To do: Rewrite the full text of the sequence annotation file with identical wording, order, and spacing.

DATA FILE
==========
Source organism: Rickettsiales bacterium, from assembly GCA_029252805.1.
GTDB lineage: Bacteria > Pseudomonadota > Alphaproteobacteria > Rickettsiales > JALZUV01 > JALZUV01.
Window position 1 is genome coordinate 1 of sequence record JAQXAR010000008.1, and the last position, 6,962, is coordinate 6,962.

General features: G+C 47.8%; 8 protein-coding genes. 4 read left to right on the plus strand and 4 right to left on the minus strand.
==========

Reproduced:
Source organism: Rickettsiales bacterium, from assembly GCA_029252805.1.
GTDB lineage: Bacteria > Pseudomonadota > Alphaproteobacteria > Rickettsiales > JALZUV01 > JALZUV01.
Window position 1 is genome coordinate 1 of sequence record JAQXAR010000008.1, and the last position, 6,962, is coordinate 6,962.

General features: G+C 47.8%; 8 protein-coding genes. 4 read left to right on the plus strand and 4 right to left on the minus strand.